The U.S. Supreme Court on Tuesday struggled with a landowner’s claim that the denial of a permit to develop his land because he refused government suggestions to mitigate potential damage to wetlands amounted to an unconstitutional taking of his property.
“What has been taken?” Justice Antonin Scalia asked Paul Beard of the Pacific Legal Foundation several times during arguments in Koontz v. St. Johns River Management District.
The high court case is being closely watched by property rights advocates, environmentalists and government officials because of its potentially major impact on the ability of government agencies to attach conditions to land development permits.
Beard represented Coy Koontz who, in 1994, sought to develop 3.7 acres of a 14.9-acre vacant lot in Orange County, Fla. The state had designated all but 1.4 acres of Koontz’s property as protected wetlands and uplands. Koontz had to obtain permits from the St. Johns water district to develop his land.
The district rejected Koontz’s conservation proposal as inadequate and then suggested nearly a dozen ways in which Koontz could mitigate the loss of wetlands, including additional off-site enhancement of 50 acres of wetlands anywhere within the river basin. When Koontz rejected the suggestions and declined to negotiate further, the district denied his permit applications.
In response to Scalia’s question about what was taken, Beard said, “What has been taken in effect is his funds that have to be put now to a public use, the enhancement of 50 acres of public wetlands.” He argued that the justices should apply two takings precedents to Koontz’ claim: Nollan v. California Coastal Commission (1987) and Dolan v. Tigard (1994). Those two decisions, he said, are “fundamentally about whether a property owner has been singled out to bear public burdens.”
However, Scalia rejoined, “[The money] hasn’t been taken. He turned [the suggestion] down.”
Nollan and Dolan deal with situations in which a government entity issues a permit with a condition requiring the landowner to dedicate some property to public use. The government must show an essential nexus between the condition and the regulatory purpose—a logical connection. It also must show a rough proportionality: What is demanded of landowner through the condition should be roughly proportional to the projected impact of the development that the condition is supposed to address.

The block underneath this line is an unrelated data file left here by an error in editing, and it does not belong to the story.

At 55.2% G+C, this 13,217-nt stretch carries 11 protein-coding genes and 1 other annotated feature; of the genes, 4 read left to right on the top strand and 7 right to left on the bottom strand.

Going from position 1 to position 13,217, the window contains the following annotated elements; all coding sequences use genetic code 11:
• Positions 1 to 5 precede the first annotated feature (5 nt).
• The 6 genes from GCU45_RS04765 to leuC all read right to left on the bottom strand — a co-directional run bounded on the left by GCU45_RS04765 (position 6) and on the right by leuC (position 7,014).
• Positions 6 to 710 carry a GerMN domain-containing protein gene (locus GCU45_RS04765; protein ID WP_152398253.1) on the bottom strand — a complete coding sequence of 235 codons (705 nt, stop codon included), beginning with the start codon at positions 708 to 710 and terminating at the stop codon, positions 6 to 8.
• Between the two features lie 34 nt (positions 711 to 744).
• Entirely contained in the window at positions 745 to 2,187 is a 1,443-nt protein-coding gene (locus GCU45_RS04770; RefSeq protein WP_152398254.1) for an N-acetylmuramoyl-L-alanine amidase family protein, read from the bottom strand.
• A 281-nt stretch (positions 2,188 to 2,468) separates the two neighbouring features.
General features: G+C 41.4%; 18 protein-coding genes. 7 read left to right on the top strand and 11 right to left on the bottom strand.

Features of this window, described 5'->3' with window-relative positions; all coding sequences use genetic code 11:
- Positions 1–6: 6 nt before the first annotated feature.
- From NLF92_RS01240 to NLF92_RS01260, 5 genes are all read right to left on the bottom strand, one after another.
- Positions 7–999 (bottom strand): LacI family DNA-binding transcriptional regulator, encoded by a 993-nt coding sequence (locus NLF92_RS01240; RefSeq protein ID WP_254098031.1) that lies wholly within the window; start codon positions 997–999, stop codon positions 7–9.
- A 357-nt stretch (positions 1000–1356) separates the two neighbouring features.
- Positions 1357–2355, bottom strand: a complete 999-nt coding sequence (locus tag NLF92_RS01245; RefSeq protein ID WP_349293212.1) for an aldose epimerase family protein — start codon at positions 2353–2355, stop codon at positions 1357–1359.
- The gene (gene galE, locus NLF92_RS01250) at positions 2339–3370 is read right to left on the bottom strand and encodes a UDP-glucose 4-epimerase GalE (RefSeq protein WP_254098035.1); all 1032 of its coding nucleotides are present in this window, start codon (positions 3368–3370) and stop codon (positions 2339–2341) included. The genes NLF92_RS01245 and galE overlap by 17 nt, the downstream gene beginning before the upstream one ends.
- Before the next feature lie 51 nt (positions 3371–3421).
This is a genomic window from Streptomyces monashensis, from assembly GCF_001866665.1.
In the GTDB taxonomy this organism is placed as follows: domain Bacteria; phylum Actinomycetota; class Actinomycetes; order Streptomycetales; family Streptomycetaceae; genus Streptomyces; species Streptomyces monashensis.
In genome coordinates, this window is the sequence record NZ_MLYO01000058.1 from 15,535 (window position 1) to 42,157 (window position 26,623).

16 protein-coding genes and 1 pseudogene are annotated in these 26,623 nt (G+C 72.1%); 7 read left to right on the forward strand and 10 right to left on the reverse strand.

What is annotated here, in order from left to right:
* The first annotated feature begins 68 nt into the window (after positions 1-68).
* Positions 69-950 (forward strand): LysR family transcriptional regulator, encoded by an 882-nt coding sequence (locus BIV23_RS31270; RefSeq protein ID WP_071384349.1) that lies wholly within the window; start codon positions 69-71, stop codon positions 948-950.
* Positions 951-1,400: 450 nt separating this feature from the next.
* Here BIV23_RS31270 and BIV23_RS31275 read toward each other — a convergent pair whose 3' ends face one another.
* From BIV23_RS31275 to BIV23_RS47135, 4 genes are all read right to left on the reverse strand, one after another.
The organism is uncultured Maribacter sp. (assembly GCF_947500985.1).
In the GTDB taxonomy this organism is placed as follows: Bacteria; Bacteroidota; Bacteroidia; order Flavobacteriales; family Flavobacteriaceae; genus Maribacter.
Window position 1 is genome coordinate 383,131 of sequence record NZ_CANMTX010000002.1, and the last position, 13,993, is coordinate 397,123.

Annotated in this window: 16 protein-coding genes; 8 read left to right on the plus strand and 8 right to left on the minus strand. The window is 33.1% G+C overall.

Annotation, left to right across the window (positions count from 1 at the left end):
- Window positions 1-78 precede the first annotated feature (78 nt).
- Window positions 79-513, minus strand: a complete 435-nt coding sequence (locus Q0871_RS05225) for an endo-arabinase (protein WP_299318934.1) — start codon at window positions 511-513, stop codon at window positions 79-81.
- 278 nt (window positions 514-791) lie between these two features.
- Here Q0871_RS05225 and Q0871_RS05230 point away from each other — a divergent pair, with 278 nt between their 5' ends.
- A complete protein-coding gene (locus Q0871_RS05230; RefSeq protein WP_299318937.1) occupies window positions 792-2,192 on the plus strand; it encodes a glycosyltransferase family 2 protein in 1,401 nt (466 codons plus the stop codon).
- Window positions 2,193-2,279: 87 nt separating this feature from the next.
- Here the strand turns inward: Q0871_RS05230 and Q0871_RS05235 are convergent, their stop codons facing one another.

Justices Stephen Breyer, Sonia Sotomayor and Ruth Bader Ginsburg also were skeptical of Beard’s argument. Breyer, in particular, said Beard’s argument was a form of regulatory taking that would fall under the court’s 1978 takings precedent, Penn Central Transportation Co. v. New York City. “So we simply look to see if [the regulation] went too far. The lower courts could do that.”
Ginsburg challenged Beard on his claim that the “crux” of Koontz’s taking claim was that the permit was denied because he refused to do off-site mitigation of 50 acres. “The record shows that it wasn’t one option,” she said. “They gave him a laundry list of things he could do, some of them having nothing whatever to do, anything off his own property.”
The water district’s counsel, Paul R.Q. Wolfson of Wilmer Cutler Pickering Hale and Dorr, was asked by Chief John Roberts Jr. if there was any limit in the Constitution on what an agency can demand as a condition for the issuance of a permit. Wolfson said the due process and equal protection clauses may impose restrictions. And, he added, “If the conditions are so onerous that it would make it essentially impossible to derive any value from the land, that may very well call into question Penn Central or Lucas [v. South Carolina Coastal Council (1992)].” Koontz’s case, he said, could have been litigated as a Penn Central case.
Wolfson faced a series of questions on whether a government demand for money could be a takings. Scalia said, “As I understand your position, cash is magical, right? The government can come into my house, take all of the cash that’s there, and that is not the basis for takings claim, right?”
The problem with extending the takings analysis to money, said Wolfson, is that it has no logical stopping point.
Deputy Solicitor General Edwin Kneedler told the justices that extending Nollan and Dolan to permit denials would be a “radical change.” He explained, “It is standard procedure when someone applies for a permit from the government, it is the permit applicant’s burden to establish that he complies with the regulatory program. Nollan and Dolan shift that burden to the government. That has never been the case under regulation, including land use regulation.”
Nollan and Dolan, he argued, apply to the specific situation where there is an exaction of a right of access, an easement for the public to enter the land as a condition. During Beard’s rebuttal, Sotomayor raised her concern that if Nollan and Dolan apply to permit denials, there will be an “enormous floodgate,” one in which “we are sending a signal that perhaps states should be more quiet rather than more engaging. They should just say no, because anything they offer is going to be seen potentially as an unconstitutional taking.”
However, Beard responded, “I don’t believe that negotiations will suddenly break down, and we will see a flurry of permit denials if the court rules in our favor. What will happen instead, it’s true, I should say, they will lose flexibility in demanding whatever it is that they want under the takings clause.”
Marcia Coyle is the Washington correspondent for The National Law Journal, a Legal affiliate based in New York.